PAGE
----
The main theme of this book, however, is not romance, or even marital partnership. The main theme is the “great American dream” struggle for individual success and against debt. As year after year the little Wilder farm encounters challenges, the debt mounts higher and higher, and Laura’s worry and tension are palpable. There are entire pages devoted to counting their hundreds of dollars of outstanding loans. As Laura struggles to keep up with all the farm chores, especially when she is ill during her pregnancy, she starts to see the farm as a burden rather than a dream like Manly does: “There was so much to be done and only herself to do it. She hated the farm and the stock and the smelly lambs, the cooking of food and the dirty dishes. Oh, she hated it all, and especially the debts that must be paid whether she could work or not” (p.119).

By the end of the book, the Wilder family has added a daughter — Rose — and weathered many storms. Their financial situation is uncertain, but they decide to continue farming because “It would be a fight to win out in this business of farming, but strangely [Laura] felt her spirit rising for the struggle” (p.133). In fact, the prospect has Laura waxing poetic about the Spirit of the American Farmer:

The incurable optimism of the farmer who throws his seed on the ground every spring, betting it and his time against the elements, seemed inextricably to blend with the creed of her pioneer forefathers that “it is farther on” — only instead of farther on in space, it was farther on in time, over the horizon of the years ahead instead of the far horizon of the west. She was still the pioneer girl and she could understand Manly’s love of the land through its appeal to herself. “Oh well,” Laura sighed, summing up her idea of the situation in a saying of her Ma’s, “We’ll always be farmers, for what is bred in the bone will come out in the flesh.” (p.134)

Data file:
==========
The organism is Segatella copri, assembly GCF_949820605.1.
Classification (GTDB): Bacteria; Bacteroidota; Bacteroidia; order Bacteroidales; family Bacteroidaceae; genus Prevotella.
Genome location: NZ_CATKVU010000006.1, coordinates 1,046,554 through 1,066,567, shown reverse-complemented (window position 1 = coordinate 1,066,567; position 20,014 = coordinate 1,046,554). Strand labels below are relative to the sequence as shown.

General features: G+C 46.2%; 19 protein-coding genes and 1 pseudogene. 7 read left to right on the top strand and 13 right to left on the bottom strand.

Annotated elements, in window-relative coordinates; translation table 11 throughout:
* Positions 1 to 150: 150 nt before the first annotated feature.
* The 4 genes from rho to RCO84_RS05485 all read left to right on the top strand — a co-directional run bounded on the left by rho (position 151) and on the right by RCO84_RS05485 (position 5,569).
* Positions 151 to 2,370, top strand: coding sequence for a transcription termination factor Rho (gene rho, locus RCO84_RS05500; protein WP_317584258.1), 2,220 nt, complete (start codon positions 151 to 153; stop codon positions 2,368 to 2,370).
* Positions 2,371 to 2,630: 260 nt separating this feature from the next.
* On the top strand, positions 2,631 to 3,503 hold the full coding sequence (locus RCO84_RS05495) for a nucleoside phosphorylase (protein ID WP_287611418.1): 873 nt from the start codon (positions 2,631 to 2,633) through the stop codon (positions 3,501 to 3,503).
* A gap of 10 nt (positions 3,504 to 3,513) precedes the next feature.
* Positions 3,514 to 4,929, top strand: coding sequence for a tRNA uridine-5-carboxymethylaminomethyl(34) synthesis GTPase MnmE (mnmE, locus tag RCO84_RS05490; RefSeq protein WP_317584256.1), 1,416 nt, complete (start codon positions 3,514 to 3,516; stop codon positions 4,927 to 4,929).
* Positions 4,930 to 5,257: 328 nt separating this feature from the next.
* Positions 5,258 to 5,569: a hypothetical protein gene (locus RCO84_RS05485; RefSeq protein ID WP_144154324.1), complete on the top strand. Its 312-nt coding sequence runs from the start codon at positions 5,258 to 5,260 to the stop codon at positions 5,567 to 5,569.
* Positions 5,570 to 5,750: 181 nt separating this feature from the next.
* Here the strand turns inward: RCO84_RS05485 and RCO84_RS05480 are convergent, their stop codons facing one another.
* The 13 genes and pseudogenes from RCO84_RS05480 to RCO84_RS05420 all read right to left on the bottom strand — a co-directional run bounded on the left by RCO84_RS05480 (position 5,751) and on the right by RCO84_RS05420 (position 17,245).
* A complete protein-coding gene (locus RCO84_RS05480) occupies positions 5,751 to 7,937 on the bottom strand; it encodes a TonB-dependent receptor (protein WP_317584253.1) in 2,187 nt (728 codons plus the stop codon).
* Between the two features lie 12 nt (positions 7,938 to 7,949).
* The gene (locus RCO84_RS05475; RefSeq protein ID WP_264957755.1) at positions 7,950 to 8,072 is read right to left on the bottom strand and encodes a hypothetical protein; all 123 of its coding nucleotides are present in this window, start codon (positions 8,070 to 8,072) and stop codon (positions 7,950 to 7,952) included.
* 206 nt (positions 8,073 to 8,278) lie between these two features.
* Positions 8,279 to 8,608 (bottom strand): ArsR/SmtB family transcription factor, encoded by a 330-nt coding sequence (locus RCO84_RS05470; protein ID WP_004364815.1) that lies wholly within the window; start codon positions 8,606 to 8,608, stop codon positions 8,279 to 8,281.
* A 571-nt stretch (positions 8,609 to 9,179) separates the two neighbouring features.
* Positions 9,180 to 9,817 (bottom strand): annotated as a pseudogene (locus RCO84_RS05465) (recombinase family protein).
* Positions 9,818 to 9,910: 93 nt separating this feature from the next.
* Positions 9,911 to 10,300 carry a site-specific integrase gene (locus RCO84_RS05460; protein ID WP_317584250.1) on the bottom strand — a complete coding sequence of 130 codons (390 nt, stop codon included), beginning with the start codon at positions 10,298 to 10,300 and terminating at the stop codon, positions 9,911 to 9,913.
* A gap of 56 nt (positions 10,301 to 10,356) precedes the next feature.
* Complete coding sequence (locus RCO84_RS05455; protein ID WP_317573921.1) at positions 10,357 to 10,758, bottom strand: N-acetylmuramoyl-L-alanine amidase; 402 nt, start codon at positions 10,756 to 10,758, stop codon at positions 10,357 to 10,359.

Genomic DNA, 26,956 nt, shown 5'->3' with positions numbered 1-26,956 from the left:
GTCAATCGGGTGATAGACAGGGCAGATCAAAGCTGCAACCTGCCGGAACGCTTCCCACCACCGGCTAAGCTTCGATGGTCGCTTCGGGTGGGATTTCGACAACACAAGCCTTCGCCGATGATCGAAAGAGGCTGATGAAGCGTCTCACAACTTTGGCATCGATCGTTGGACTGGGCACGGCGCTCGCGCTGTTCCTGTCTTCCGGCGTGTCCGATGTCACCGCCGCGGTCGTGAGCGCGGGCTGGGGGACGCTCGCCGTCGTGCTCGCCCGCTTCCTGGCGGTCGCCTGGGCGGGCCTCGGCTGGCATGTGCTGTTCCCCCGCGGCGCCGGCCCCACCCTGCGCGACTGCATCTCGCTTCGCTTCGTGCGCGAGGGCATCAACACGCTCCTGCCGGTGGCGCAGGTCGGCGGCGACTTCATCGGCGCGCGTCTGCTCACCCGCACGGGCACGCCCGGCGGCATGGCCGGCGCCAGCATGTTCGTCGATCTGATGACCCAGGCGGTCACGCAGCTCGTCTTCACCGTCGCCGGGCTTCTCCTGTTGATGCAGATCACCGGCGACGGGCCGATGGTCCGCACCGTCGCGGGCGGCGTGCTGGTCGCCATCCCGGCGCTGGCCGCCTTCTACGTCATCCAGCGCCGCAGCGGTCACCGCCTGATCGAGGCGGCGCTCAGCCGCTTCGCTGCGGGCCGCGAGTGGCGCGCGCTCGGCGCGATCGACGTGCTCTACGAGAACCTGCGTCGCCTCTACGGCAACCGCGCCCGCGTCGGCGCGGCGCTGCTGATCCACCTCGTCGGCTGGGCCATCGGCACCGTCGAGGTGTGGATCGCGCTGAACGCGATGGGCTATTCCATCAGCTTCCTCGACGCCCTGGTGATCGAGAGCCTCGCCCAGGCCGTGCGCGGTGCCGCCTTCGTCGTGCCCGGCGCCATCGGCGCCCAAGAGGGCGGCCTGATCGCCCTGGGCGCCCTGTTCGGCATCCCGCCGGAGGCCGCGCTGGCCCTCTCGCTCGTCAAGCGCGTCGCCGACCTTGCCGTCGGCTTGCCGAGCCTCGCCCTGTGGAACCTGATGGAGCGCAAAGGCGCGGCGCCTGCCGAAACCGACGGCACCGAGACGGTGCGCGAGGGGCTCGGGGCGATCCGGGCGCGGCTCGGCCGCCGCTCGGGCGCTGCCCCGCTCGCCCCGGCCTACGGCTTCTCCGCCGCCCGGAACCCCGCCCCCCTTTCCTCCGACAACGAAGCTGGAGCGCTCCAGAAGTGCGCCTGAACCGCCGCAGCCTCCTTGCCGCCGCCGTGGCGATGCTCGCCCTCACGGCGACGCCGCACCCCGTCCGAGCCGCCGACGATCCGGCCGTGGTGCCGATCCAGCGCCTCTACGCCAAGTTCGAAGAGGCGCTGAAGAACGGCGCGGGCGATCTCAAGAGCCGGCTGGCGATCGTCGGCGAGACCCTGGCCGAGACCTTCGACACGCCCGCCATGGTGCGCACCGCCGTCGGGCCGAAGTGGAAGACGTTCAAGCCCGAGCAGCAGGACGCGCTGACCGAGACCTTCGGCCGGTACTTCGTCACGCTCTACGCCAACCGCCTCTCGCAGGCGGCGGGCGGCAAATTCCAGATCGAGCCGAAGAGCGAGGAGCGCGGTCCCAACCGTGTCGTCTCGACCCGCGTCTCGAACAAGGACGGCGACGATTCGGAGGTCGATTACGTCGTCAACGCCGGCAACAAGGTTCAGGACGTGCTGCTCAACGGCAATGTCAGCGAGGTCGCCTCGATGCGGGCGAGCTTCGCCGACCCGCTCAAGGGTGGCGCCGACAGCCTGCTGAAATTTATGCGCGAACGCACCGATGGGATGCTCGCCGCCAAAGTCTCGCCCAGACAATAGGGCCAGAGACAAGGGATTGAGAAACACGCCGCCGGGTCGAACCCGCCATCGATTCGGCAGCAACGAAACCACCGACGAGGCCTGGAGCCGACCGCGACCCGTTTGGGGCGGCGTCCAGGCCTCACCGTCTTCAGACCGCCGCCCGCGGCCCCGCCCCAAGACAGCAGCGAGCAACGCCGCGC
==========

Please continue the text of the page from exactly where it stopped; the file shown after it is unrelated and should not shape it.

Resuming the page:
And so, what starts as doubt about the viability of farming ends as an ode to the Spirit of Individualistic Farmer Optimism — the American Spirit. And our series concludes. The tiny “Half-Pint” who was such a sassafras back in the Big Woods has now grown up to be a strong farmer woman who fully espouses the American Optimism of both her father and her husband and his father.

Laura Ingalls Wilder… What happened after?

laura and almanzoThe little homestead farm did not succeed, and after a brief few years of rest and recooperating with family the Wilders moved to a farm plot in Mansfield, Missouri in 1894. They named it “Rocky Ridge” and this was their home for the rest of their days. There, Laura began to write a column on pioneer life, which began her professional writing career. Their daughter, Rose Wilder Lane, also became an accomplished writer. When the stock market crashed in 1929, finances got tough again. Laura asked Rose what she thought about an autobiographical story she had written, and after much expansion and editing with Rose’s help this story was published in 1932 as Little House in the Big Woods. The rest of the books were published thereafter, and Laura gained her fame as an author as well as financial security for their family for the first time.